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Reference Library – England

Last message left by Westminster attacker Khalid Masood …

The last message left by the killer Khalid Masood1 on the WhatsApp2 messaging service, revealing his motivation for the lethal attack in Westminster, has been uncovered by the security agencies, The Independent has learnt. In the message, sent just minutes3 before he began the rampage in which five people died and 50 were injured, the 52-year-old Muslim convert had declared that he was waging jihad in revenge against Western military action in Muslim countries in the Middle East. The person who received the message has been extensively questioned, but freed after the police and MI5 concluded that he was not part of a plot and had no prior knowledge of what was unfolding on 22 March.

Eleven others detained following the attack were freed and have been cleared from inquiries. The continuing threat in centre of the capital and heart of the government was highlighted just today with the arrest of a man allegedly carrying what was described as rucksack of knives close to the Treasury. The suspect was taken away by armed police; no one was injured during the incident.

The accessing of Masood s message was achieved by what has been described by security sources as a use of human and technical intelligence . Details of the method used cannot be disclosed for security reasons, but sources said they now have the technical expertise to repeat the process in future. It was made possible because Masood s mobile telephone was recovered after he was shot dead.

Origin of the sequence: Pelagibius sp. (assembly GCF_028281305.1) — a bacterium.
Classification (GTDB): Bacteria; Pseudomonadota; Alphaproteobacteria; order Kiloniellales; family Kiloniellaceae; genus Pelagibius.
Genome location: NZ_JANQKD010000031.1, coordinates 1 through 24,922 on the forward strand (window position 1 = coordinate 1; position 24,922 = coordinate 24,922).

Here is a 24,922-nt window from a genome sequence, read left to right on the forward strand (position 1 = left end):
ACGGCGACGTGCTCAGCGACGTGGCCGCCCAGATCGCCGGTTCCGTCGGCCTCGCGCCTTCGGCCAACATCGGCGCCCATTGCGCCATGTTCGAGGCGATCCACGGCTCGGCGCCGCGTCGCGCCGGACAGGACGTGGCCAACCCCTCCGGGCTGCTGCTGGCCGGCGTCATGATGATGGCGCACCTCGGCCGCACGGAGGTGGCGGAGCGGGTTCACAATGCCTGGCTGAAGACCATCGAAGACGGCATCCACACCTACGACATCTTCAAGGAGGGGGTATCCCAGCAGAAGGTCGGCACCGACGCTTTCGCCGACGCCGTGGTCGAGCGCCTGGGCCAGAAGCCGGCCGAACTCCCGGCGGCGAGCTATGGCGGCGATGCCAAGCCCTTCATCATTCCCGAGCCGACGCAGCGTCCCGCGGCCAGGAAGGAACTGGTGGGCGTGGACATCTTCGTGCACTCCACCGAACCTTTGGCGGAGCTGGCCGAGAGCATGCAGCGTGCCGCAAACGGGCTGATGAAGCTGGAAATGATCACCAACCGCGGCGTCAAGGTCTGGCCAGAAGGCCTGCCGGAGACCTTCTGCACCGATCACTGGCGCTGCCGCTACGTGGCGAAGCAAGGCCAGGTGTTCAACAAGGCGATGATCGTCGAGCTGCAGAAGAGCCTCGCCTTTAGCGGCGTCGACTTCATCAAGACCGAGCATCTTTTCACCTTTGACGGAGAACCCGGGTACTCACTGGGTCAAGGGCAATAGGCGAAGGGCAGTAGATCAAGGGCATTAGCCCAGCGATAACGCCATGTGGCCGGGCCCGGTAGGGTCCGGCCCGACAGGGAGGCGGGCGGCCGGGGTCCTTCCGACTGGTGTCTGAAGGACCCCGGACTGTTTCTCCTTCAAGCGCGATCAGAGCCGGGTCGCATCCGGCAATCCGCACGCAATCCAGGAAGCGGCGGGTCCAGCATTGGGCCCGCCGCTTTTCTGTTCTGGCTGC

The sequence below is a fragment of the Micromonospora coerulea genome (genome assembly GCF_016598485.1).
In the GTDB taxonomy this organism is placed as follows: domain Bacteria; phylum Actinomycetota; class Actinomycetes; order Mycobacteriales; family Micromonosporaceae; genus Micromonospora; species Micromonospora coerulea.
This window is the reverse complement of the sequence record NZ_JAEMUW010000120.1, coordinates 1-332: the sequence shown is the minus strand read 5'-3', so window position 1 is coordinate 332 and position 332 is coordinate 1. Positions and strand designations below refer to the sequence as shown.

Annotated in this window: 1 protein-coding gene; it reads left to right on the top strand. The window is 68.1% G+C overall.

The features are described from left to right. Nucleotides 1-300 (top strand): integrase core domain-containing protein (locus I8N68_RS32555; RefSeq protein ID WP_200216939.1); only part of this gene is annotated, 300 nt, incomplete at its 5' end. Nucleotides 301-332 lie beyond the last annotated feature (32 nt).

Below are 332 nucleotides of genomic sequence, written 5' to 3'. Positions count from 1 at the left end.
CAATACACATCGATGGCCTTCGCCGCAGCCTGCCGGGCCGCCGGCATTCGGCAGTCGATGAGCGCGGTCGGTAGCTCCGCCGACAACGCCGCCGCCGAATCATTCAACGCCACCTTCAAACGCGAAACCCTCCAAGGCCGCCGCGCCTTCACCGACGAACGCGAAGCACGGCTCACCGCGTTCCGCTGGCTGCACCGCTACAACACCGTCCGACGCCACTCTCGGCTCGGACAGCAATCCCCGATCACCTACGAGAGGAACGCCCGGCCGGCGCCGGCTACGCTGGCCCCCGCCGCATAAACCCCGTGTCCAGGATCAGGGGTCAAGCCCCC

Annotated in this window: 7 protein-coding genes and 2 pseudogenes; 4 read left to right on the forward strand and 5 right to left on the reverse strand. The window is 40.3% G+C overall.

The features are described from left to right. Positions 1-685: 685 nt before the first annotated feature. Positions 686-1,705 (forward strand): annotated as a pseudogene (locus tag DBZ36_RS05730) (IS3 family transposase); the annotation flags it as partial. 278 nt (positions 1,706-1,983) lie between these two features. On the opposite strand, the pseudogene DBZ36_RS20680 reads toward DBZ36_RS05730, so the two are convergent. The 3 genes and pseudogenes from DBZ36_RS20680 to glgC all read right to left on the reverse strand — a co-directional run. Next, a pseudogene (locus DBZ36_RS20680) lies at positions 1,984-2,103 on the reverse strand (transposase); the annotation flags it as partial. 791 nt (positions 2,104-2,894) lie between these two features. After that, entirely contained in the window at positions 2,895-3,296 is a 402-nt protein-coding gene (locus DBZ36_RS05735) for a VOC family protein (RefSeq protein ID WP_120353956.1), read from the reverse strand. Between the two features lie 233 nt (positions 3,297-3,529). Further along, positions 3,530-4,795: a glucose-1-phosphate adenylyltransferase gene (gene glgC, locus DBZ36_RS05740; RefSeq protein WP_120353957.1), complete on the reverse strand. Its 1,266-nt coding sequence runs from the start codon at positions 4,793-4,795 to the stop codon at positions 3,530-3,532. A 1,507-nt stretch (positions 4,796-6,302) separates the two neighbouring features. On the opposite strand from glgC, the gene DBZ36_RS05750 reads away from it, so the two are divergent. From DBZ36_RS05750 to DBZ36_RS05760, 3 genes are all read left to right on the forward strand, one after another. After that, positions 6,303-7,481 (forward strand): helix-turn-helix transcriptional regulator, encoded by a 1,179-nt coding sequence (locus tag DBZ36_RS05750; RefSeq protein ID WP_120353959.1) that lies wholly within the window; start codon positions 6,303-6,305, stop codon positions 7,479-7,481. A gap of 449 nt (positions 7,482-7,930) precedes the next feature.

Discovering Masood s last recorded thoughts was the key part of the investigation into what lay behind the assault which started with him mowing down people on the road with a rented car and then stabbing a police officer, Keith Palmer, dead on the grounds of the House of Commons. Scotland Yard stated at the outset that his communications on the day of the attack was the main line of inquiry. Deputy Assistant Commissioner Neil Basu stressed in an appeal: If you heard from him on 22 March, please come forward now . The information you have may prove important to establishing his state of mind.

There was initial thought among investigators that Masood may have been in contact with someone involved in a plotting his attack. There have been repeated recent atrocities two in France and two in Germany just in the past year in which terrorists were found to have been guided through messaging service by Isis handlers just before they struck. Isis had claimed credit for the Westminster attack, but no evidence has emerged to back this up.

Masood, who was born in Kent, had come to the notice of the security service for being on the fringes of Islamist extremism in the past, but he was not seen as a threat. It is suspected that he may have been radicalised during spells in prison in this country and three trips to Saudi Arabia . But it is not known at what point he decided to turn to violence. Investigators have established that he carried out a reconnaissance journey to central London four days before the attack; he did not discuss the trip with anyone else.

Met Police announce that terror perpetrator Khalid Masood was born Adrian Russell

It is unclear when Home Secretary Amber Rudd was made aware that Masood s WhatsApp message had been retrieved. She complained soon after the killings that the law agencies had been unable to access Masood s words because of the use of encryption by the technology company. She said: It s completely unacceptable .